First Presidential Debate
Ford Center for the Performing Arts
University of Mississippi, Oxford, MS

Friday, September 26, 2008
Subject: Foreign policy and national security (plus questions on economic recovery plan at the beginning).

: Jim Lehrer.

: Two-minute answers
for each question, followed by five-minute discussion.

Overview: This debate occurred against the backdrop of ongoing negotiations to address the Wall Street crisis.  Sen. McCain announced on Sept. 24 that he was suspending his campaign to focus on the economic difficulties, causing
uncertainty as to whether he would show up for the debate.  The uncertainty continued until his campaign released a statement on the morning of Sept. 26.  Given the preoccupation with developing a financial recovery plan, moderator Jim Lehrer devoted his first three lead questions to that subject.  Subsequent questions covered Iraq, Afganistan, Iran, Russia and the possibility of another 9/11.  Lehrer sought to encourage direct exchanges between the candidates, and, while the two went at it, not much of dialogue developed. 

Audience: 52.4 million viewers (36.2 million households).
Source: Nielsen, based on
live coverage on ABC, CBS, FOX, NBC, Telefutura, Telemundo, BBC-America, CNBC, CNN, FOX News Channel, and MSNBC.  Nielsen notes that this was "roughly 16% smaller than the audience for the first debate between President Bush and John Kerry during the 2004 election, which drew 62.5 million viewers on September 30, 2004."


Pre-Debate Stage Setters/Rapid Response/Post-Debate Spin

“This was a clear victory for Barack Obama on John McCain’s home turf. Senator McCain offered nothing but more of the same failed Bush policies, and Barack Obama made a forceful case for change in our economy and our foreign policy. While Senator McCain wants to keep giving huge tax cuts to corporations and said nothing about the challenges Americans are facing in their daily lives, Barack Obama will be a fierce advocate for tax cuts for the middle class, affordable health care, and a new energy economy that creates millions of jobs. While foreign policy was supposed to be John McCain’s top issue, Barack Obama commanded that part of the debate with a clear call to responsibly end a misguided war in Iraq so that we can finish the fight against al Qaeda in Afghanistan. John McCain needed a game-changer tonight, and by any measure he didn’t get it.”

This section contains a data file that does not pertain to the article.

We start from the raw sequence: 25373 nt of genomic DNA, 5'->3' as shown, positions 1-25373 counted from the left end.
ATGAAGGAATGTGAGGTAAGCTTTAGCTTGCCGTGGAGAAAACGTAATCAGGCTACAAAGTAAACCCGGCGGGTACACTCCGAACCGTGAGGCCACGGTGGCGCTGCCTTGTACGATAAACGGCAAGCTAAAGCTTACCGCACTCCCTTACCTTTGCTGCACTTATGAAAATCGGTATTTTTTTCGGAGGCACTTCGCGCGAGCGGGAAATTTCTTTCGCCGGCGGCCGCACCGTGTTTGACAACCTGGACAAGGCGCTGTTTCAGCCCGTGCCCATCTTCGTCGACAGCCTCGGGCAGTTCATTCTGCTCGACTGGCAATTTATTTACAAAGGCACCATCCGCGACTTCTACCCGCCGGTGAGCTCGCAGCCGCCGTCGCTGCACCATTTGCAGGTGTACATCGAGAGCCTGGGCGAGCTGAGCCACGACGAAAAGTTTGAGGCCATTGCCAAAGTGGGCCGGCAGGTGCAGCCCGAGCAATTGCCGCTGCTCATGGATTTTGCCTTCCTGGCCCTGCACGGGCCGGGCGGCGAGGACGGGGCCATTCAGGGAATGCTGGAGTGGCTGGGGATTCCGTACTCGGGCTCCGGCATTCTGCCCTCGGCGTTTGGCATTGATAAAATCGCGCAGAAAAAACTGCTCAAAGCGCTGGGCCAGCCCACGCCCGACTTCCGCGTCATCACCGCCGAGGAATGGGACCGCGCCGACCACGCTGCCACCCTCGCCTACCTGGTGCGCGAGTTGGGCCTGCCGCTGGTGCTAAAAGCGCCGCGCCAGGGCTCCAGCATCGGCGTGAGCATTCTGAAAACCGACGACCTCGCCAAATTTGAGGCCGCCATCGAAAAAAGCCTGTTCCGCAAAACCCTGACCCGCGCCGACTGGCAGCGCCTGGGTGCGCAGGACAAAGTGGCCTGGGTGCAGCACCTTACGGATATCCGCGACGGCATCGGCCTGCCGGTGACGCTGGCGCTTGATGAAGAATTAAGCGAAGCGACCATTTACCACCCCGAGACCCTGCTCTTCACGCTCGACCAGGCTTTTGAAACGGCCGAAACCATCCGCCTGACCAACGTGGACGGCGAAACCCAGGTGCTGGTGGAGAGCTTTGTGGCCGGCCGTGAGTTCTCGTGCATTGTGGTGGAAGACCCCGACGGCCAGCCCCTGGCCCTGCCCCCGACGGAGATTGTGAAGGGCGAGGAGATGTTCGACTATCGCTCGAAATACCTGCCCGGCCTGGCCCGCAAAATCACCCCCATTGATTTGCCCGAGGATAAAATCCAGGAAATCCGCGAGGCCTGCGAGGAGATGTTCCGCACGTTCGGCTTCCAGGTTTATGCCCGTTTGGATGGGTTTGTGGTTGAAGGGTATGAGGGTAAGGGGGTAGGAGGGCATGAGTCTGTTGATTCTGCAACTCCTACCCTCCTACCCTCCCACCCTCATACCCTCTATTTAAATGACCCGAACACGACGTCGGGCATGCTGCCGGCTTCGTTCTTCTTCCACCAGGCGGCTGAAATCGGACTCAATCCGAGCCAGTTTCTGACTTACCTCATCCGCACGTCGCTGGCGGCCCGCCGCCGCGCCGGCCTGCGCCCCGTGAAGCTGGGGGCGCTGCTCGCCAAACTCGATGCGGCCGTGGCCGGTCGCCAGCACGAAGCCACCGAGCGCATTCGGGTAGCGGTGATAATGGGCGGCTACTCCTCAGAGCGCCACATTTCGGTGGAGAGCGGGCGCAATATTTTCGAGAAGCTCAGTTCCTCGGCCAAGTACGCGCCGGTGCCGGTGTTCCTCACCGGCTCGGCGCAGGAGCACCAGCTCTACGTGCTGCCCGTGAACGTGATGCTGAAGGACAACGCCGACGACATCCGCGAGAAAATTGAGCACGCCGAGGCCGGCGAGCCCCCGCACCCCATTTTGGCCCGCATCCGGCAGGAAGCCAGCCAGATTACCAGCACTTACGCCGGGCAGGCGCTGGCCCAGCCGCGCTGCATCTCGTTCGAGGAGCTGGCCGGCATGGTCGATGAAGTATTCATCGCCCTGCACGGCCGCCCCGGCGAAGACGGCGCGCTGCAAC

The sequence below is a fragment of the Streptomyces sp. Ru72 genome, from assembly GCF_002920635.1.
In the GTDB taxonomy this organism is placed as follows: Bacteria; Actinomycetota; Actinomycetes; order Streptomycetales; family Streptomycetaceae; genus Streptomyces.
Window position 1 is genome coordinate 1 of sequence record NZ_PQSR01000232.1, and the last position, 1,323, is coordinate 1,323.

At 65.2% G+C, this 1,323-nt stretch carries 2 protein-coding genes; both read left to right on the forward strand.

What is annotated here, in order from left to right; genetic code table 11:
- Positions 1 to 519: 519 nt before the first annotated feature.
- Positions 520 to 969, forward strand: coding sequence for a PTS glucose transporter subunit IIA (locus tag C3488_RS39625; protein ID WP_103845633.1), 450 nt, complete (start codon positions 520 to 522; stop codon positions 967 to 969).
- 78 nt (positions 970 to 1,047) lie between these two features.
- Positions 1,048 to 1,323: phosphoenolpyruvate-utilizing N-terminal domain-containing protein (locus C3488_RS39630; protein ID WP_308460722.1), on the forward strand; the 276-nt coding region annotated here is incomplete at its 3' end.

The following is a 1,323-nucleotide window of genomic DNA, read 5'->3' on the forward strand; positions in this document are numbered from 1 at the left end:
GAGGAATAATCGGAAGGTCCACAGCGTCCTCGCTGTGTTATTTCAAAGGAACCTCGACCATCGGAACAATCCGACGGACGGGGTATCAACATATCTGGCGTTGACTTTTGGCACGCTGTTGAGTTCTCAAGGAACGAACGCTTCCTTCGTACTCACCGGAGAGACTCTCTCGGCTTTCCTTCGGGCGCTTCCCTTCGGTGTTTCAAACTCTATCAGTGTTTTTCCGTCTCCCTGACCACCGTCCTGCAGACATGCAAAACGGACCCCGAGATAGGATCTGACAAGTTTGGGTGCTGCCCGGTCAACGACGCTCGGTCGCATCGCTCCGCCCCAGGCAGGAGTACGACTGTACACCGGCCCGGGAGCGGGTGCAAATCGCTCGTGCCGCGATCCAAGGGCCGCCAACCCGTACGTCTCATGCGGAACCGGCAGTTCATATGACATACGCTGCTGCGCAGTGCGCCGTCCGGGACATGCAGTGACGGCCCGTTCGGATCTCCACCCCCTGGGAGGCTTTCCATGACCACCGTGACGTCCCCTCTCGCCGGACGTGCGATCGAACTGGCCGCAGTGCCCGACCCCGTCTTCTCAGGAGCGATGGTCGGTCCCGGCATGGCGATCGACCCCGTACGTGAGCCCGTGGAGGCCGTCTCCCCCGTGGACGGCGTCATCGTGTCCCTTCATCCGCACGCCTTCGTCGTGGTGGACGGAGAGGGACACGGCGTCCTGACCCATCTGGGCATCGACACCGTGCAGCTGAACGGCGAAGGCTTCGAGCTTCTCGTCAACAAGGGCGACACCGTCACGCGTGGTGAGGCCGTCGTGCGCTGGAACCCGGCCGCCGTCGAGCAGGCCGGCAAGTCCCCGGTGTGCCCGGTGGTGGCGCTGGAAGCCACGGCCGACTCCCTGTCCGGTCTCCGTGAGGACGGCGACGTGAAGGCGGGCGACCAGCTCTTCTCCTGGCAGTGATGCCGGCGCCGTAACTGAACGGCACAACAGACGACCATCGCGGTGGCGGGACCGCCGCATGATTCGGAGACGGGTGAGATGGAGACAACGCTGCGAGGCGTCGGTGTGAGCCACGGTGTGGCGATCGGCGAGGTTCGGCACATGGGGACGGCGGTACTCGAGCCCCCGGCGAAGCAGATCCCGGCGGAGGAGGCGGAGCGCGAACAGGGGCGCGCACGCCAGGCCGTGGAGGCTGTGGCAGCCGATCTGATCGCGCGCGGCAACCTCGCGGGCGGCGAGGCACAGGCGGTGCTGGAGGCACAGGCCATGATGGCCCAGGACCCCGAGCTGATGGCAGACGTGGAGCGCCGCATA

Obama-Biden campaign manager David Plouffe  
"There was one man who was presidential tonight, that man was John McCain. There was another who was political, that was Barack Obama. John McCain won this debate and controlled the dialogue throughout, whether it was the economy, taxes, spending, Iraq or Iran. There was a leadership gap, a judgment gap, and a boldness gap on display tonight, a fact Barack Obama acknowledged when he said John McCain was right at least five times. Tonight's debate showed John McCain in command of the issues and presenting a clear agenda for America's future."

McCain-Palin 2008 communications director Jill Hazelbaker  

On the Front Page
New York Times "RIVALS DISPLAY STARK CONTRAST IN CLASHES ON WAR AND ECONOMY: First Encounter: Obama Assails Bush Policies ad McCain Cites Experience" by Adam Nagourney and Jeff Zeleny.
...and "Beyond Ideology a Collision of Generations" (The TV Watch) by Alessandra Stanley.
Medium close up of McCain and Obama shaking hands before or after the debate (although the caption says "during").
Doug Mills, The New York Times.

Washington Post
"In First Debate, Candidates Quarrel on Iraq, Express Optimism for Bailout" by Michael D. Shear and Shailagh Murray. Wide shot from behind the candidates shows the two standing at their podiums and between them moderator Jim Lehrer seated at his desk.
Pool photo by Chip Somodevilla.

Wall Street Journal
"Obama, McCain Spar on War, Fiscal Crisis in First Debate" by Laura Meckler, Elizabeth Holmes and Amy Chozick. Medium wide shot of McCain and Obama at podiums.

Bob Barr
Ralph Nader

interest groups
The ONE Campaign
Partnership for a Secure America
Save Darfur Coalition
Veterans for America

CBS News
National Public Radio

University of Dayton: Randy Sparks

Sponsors : The Robert M. Hearin Support Foundation   |   AT&T   |   BancorpSouth   |   Blue Cross & Blue Shield of Mississippi   |   Chevron Pascagoula Refinery   |   Entergy   |   FedEx   |  Mississippi Power   |   Roy Anderson Holding Corp.   |  Sanderson Farms   |   Southern Company   |  Trustmark Bank   |  Wal-Mart

Copyright © 2008  Eric M. Appleman/Democracy in Action